Blog Post:There is an interesting relationship between content and personalization. As I said in a previous post, content is king, but it needs a serious sidekick to deliver maximum value. Likewise, personalization systems are incredibly content- and data-hungry, constantly devouring every article, video, offer, and touchpoint you put in their paths. It is a powerful, ongoing, and value-rich cycle. So, now the big question is “What do you do when you are lacking the content or the data — or even both — to deliver relevance at scale? What do you do when those rich, high-value foundational pieces are missing? Understanding the Personalization Engine A personalization engine is, essentially, a series of algorithms and modeling processes all tied to a targeting system. This system makes constant decisions to deliver specific content against specific criteria — in other words, visitors and the data they represent. Does this person qualify for this experience? Does he or she meet the criteria for this journey? This decision making can be as simple or complex as you want it to be. It can be a binary decision: new visitors see this banner, while repeat visitors see something entirely different, for example. These processes work with just a few pieces of data and content and can even work with a limited audience. It is not resource heavy, because a human marketer can process the data and synthesize it fairly easily. Beyond that and, chances are, you will need an automated-personalization sidekick. Only a machine partner can make decisions quickly and granularly with a degree of statistical confidence — in other words, decisions you can take to the bank. Where the Bottleneck Lies Given how much data and content a personalization platform needs, delivering relevance can be a real bottleneck for organizations. How can a marketer tap into the power of personalization, especially when content, data, and/or traffic is lacking? And from there, at what point should a human drive the ship, and when should a machine take over? The first thing to consider is whether your decision making is simple enough for a human marketer to tackle or so complex it needs a machine. Is the decision based on simple rules like, “always show people from San Francisco this welcome hero,” or more complex (but still manageable) rules like, “always show this hero to men from San Francisco who shop on Saturdays during the winter and who have purchased before”? Where is the line drawn when rules upon rules upon rules add so many layers that you need help with the heavy lifting? Wherever that line falls, Adobe Target can be deployed to do that vital modeling and decision making; but even then, the problem is not solved. Why? Because we are right back to the content conundrum. My colleague, Loni Stark, talks often about the notion of content velocity and how it is essential that you continue delivering the right images, offers, and other pieces quickly and seamlessly, while keeping pace with the mounting demands of increasingly hungry personalization platforms. It is not just a consideration; it is a real hurdle for data-driven marketers, as is the flipside of this: being smarter and more strategic with the content you have. Figuring out how to do more, more, more without more, more, more is not an easy thing to do. However, that is where data science comes in, helping you to put the right content in front of the right people, ensuring greater value for both the consumer experiencing it and for your organization. Once personalization is part of the conversation, it is possible you will not need quite as much content. Maybe now, you do not have to show 20 different scenarios or hero images, but you still need content that is going to work hard and resonate in a big way. Where Your Organization Falls All of that said, many organizations are not quite here yet — in a place where content velocity, machine learning, and complex personalization algorithms come into play. Many companies are still trying to create recommendation experiences, for example. It takes most businesses time to successfully clear these specific personalization hurdles. And here is the thing: simple personalization is great, too. You do not need to boil the ocean right away. Instead, step by step, grow your optimization and personalization strategy, gaining more traction and more wins along the way. That is one of the great things about personalization: even a little moves the needle. Understand the content you can deliver — X offers in Y timeframe, for instance — and dig in to the data you have. Try delivering a different experience for tablet users versus desktop users, or ensuring that mobile visitors always get a geo-specific message. See whether the tests you are rolling out help you achieve business goals. Determine what is working and what is not. At Adobe, we have been trying to simplify content creation for all levels of personalization processes. By leveraging the power of our Visual Experience Composer — part of Adobe Target — marketers can be more self-sufficient and even do more with less. Instead of creating more content by constantly returning to your designers or creative teams and saying, “I just need one more ad that says ‘vacation’ instead of ‘holiday’,” marketers can tackle many of these experiences themselves. It allows you to be extremely nimble, changing pieces of the consumer experience with just a few quick clicks. And again, if that is all you are doing — swapping out ‘holiday’ for ‘vacation’ or delivering this experience for new visitors versus that experience for returning ones — that is a good first step. If, to any degree, you are using data to personalize experiences, chances are that you are going to do better than you would without delivering those varying touchpoints. Personalization is about fine-tuning experiences, but it also requires significant data and content to keep feeding the platform. Understand what you have, and what you can realistically produce, and then chart a course from there. Even if content and data are lacking, you can still deliver some degree of personalization and then refine more over time. Some is better than none, though! So, do not let a lack of content or data hold you back from dipping your toe in the personalization waters. Author: Date Created:April 11, 2016 Date Published: Headline:Personalization When Content and Data Are Lacking Social Counts: Keywords: Publisher:Adobe Image:https://blogs.adobe.com/digitalmarketing/wp-content/uploads/2016/04/AdobeStock_71713685-1-e1460001154613.jpeg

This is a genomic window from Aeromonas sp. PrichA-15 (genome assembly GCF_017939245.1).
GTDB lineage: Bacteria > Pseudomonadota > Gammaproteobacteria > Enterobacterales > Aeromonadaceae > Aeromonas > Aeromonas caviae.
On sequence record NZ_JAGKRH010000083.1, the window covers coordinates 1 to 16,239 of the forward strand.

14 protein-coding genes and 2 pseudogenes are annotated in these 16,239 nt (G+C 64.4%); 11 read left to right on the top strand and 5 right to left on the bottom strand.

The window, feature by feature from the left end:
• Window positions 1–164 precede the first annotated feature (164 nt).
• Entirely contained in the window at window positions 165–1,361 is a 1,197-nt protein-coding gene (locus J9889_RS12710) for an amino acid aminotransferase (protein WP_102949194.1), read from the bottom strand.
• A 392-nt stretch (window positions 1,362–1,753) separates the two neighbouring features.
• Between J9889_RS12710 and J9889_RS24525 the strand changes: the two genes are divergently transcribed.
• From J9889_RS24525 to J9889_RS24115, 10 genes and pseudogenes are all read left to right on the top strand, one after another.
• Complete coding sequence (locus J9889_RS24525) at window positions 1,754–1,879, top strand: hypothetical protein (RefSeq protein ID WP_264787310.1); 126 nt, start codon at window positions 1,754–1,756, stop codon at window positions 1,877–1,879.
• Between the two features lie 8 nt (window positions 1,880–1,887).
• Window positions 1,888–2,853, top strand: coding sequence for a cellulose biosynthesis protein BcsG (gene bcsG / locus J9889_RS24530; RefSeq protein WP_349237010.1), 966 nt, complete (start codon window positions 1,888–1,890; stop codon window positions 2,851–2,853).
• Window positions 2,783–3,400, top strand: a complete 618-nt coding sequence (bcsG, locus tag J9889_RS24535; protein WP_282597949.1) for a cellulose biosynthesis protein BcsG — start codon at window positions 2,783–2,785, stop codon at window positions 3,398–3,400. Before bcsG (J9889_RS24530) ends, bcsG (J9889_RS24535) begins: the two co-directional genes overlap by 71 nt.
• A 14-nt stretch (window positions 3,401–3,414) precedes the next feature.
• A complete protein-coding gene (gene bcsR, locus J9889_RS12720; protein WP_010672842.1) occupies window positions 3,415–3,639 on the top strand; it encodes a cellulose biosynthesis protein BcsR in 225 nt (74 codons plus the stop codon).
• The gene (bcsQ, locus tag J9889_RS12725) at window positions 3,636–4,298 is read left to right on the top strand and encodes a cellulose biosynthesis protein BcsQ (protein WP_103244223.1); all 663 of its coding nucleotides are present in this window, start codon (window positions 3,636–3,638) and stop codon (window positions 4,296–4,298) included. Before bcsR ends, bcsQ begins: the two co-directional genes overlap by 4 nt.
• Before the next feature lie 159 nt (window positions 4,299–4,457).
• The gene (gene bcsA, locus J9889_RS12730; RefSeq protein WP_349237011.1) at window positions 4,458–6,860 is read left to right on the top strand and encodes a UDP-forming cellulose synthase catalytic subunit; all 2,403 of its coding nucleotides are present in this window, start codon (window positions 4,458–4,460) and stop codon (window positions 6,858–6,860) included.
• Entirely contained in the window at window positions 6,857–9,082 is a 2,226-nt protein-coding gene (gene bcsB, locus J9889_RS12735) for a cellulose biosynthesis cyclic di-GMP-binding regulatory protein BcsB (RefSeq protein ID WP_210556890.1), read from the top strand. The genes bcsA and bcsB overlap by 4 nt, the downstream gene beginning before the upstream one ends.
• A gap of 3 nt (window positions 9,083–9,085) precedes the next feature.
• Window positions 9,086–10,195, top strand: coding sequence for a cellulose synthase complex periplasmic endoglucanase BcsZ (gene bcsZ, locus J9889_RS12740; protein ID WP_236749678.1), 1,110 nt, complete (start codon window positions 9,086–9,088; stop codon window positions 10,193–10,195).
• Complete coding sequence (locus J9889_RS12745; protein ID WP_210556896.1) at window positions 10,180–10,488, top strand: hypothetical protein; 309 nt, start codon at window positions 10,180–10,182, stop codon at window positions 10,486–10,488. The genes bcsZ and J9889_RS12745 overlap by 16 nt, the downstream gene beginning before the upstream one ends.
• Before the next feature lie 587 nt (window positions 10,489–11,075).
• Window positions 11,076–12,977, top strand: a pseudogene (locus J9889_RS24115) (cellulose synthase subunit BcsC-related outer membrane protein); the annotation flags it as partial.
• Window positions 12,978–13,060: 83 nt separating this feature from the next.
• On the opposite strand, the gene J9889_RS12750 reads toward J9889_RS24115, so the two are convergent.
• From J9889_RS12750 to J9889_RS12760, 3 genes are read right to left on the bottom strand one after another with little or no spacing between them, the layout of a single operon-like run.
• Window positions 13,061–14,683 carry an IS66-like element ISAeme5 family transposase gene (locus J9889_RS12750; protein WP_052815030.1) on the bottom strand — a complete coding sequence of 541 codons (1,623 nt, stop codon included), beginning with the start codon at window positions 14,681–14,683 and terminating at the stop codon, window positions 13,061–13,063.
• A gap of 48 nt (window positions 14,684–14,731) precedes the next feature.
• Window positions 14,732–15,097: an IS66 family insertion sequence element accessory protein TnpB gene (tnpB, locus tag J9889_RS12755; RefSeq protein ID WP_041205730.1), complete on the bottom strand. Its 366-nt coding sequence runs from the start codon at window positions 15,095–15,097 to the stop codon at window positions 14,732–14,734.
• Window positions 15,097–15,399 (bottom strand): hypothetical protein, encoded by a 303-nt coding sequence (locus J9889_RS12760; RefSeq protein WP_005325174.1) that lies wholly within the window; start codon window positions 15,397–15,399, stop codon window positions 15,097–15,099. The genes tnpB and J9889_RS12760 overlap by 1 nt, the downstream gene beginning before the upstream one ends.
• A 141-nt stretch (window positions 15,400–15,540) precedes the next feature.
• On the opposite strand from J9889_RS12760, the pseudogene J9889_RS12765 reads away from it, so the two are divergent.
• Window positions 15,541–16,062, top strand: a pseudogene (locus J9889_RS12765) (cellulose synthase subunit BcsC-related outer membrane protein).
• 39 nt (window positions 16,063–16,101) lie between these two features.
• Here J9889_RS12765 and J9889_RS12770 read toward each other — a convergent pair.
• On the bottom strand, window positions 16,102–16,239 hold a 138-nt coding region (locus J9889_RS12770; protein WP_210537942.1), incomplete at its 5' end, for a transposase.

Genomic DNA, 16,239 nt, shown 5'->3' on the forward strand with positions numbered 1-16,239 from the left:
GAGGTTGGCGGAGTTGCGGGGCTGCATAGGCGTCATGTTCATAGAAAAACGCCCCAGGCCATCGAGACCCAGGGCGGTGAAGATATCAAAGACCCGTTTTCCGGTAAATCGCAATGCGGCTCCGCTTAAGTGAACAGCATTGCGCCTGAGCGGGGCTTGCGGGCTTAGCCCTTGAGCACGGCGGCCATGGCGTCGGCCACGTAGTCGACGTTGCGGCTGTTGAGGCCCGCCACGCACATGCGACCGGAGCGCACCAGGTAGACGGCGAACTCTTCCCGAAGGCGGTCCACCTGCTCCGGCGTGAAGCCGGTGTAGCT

There is an interesting relationship between content and personalization. As I said in a previous post, content is king, but it needs a serious sidekick to deliver maximum value. Likewise, personalization systems are incredibly content- and data-hungry, constantly devouring every article, video, offer, and touchpoint you put in their paths. It is a powerful, ongoing, and value-rich cycle.